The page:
Christmas cakes were the starting point for a fast-growing food firm

For Karen Staples, the smell of Christmas baking comes with a powerful sense of nostalgia.

It was in the lead-up to Christmas 1997 that she created her gourmet food company, pure delish.

The mother of two small boys had no money for presents, but she did have a talent for baking, which she put to use making and selling $6000 worth of Christmas cakes at markets and by doorknocking businesses.

Each following year, around October, she would crank up the ovens in rented catering kitchens for weeks at a time, so she and a small team of helpers could mix and bake thousands of cakes.


"I'm an ideas person and have always been a really hard worker, so wasn't afraid of any of that," says Staples.

That's just as well, because she was juggling the cake-making with part-time work in the fashion industry, in between racing home to look after the kids. "I'd be in tears most days."

Finally, Staples reached a tipping point: she had to either sell the business or turn it into a self-sustaining, year-round operation.

A range of cereals sprang to mind, something that people eat every day, she says, but at a higher quality and price point to what was then available.

"I've always wanted to be innovative and be completely different and not be like anyone else, particularly in that cereal category because it is so old-school and traditional."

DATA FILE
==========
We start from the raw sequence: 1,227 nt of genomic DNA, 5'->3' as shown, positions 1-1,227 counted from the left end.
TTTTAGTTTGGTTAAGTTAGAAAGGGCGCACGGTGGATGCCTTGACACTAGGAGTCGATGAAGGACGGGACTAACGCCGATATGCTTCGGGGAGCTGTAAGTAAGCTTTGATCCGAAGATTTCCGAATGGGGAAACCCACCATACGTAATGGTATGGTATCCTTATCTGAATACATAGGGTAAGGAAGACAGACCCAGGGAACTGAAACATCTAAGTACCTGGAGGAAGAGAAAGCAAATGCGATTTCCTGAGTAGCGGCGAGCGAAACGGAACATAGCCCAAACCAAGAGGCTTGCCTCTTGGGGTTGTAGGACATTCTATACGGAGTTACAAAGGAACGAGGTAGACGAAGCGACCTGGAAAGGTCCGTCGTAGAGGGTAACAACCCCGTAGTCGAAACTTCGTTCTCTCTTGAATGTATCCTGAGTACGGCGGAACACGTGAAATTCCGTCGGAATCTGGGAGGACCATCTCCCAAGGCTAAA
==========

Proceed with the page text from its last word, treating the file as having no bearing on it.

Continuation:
Her latest creation is a "no grain-ola", made mainly from nuts and seeds, which hits the mark for gluten-avoiders or those following a low-carb, high-protein diet.

"You've kind of got to be fashion-forward," says Staples.

"You've got to always be looking for the next thing that's happening in the industry, which I think I've been quite good at doing."

Although Staples has tried to ensure growth was slow and sustainable, she recalls challenging times when she needed to take money out of the wages from her other job to pay her bakers.

In the shadow of the global financial crisis, she made a conscious decision to dig deep and make a success of her business.

That meant quitting her part-time job and devoting herself to pure delish.

"Unless you've really been there you don't understand how it drives you. That was my driver.

"I had no choice but to make this work because I was at the bottom, and luckily hard work never bothered me, really.

"A lot of it is down to just honest-to-God putting in the work, putting in the hours."

Although it was terrifying to give up the safety net of her salaried job, focussing solely on the business has paid dividends, with double-digit growth for the past four years.

Staples employs 15 full-time staff who hand-make all the products, which now include biscuits, slices and snack bars alongside the original Christmas cakes and cereals.

She loves the fact that she can give people a job, and enjoys creating a product made the traditional way which sets it apart from the competition.

"Every cereal we've tried that's made in vats or however they do it, it just does not taste like ours, simple as that."

Customers love her products - one is even exporting pure delish to China - and so does the food industry.

Cuisine magazine gave her spicy ginger and walnut caramel slab the nod in this year's artisan awards, and pure delish products have been finalists or winners at the New Zealand Food Awards.

"We don't need it for our success as a business but the cred's nice," she says. "Those things make you feel like you've kind of cracked it in a way."